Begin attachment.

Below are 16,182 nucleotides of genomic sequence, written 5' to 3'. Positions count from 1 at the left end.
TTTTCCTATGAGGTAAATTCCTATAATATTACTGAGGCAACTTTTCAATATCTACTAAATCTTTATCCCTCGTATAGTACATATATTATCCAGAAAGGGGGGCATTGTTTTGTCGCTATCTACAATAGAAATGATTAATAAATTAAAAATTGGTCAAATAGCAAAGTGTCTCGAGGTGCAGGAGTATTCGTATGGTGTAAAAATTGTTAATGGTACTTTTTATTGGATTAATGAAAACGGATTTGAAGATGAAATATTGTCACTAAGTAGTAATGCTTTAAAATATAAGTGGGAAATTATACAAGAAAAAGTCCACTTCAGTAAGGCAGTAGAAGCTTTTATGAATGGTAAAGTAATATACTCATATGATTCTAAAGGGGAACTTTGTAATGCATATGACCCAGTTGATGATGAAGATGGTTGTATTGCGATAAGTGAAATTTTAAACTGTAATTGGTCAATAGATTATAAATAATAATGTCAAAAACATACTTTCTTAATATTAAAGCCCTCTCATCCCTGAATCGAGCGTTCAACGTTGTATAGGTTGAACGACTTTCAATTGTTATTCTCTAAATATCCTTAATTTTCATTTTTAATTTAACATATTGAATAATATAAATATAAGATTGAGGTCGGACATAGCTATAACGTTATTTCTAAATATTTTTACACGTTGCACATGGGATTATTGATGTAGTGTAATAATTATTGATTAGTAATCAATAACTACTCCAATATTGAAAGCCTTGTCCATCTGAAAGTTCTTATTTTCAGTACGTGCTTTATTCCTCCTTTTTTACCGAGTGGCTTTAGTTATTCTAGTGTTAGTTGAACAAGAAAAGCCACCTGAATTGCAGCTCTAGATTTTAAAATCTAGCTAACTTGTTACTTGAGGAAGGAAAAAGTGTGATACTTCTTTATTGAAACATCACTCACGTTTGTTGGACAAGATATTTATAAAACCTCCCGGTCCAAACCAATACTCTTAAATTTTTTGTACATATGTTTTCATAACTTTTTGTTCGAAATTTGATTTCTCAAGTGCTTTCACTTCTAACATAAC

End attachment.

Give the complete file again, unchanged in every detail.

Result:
Below are 16,182 nucleotides of genomic sequence, written 5' to 3'. Positions count from 1 at the left end.
TTTTCCTATGAGGTAAATTCCTATAATATTACTGAGGCAACTTTTCAATATCTACTAAATCTTTATCCCTCGTATAGTACATATATTATCCAGAAAGGGGGGCATTGTTTTGTCGCTATCTACAATAGAAATGATTAATAAATTAAAAATTGGTCAAATAGCAAAGTGTCTCGAGGTGCAGGAGTATTCGTATGGTGTAAAAATTGTTAATGGTACTTTTTATTGGATTAATGAAAACGGATTTGAAGATGAAATATTGTCACTAAGTAGTAATGCTTTAAAATATAAGTGGGAAATTATACAAGAAAAAGTCCACTTCAGTAAGGCAGTAGAAGCTTTTATGAATGGTAAAGTAATATACTCATATGATTCTAAAGGGGAACTTTGTAATGCATATGACCCAGTTGATGATGAAGATGGTTGTATTGCGATAAGTGAAATTTTAAACTGTAATTGGTCAATAGATTATAAATAATAATGTCAAAAACATACTTTCTTAATATTAAAGCCCTCTCATCCCTGAATCGAGCGTTCAACGTTGTATAGGTTGAACGACTTTCAATTGTTATTCTCTAAATATCCTTAATTTTCATTTTTAATTTAACATATTGAATAATATAAATATAAGATTGAGGTCGGACATAGCTATAACGTTATTTCTAAATATTTTTACACGTTGCACATGGGATTATTGATGTAGTGTAATAATTATTGATTAGTAATCAATAACTACTCCAATATTGAAAGCCTTGTCCATCTGAAAGTTCTTATTTTCAGTACGTGCTTTATTCCTCCTTTTTTACCGAGTGGCTTTAGTTATTCTAGTGTTAGTTGAACAAGAAAAGCCACCTGAATTGCAGCTCTAGATTTTAAAATCTAGCTAACTTGTTACTTGAGGAAGGAAAAAGTGTGATACTTCTTTATTGAAACATCACTCACGTTTGTTGGACAAGATATTTATAAAACCTCCCGGTCCAAACCAATACTCTTAAATTTTTTGTACATATGTTTTCATAACTTTTTGTTCGAAATTTGATTTCTCAAGTGCTTTCACTTCTAACATAAC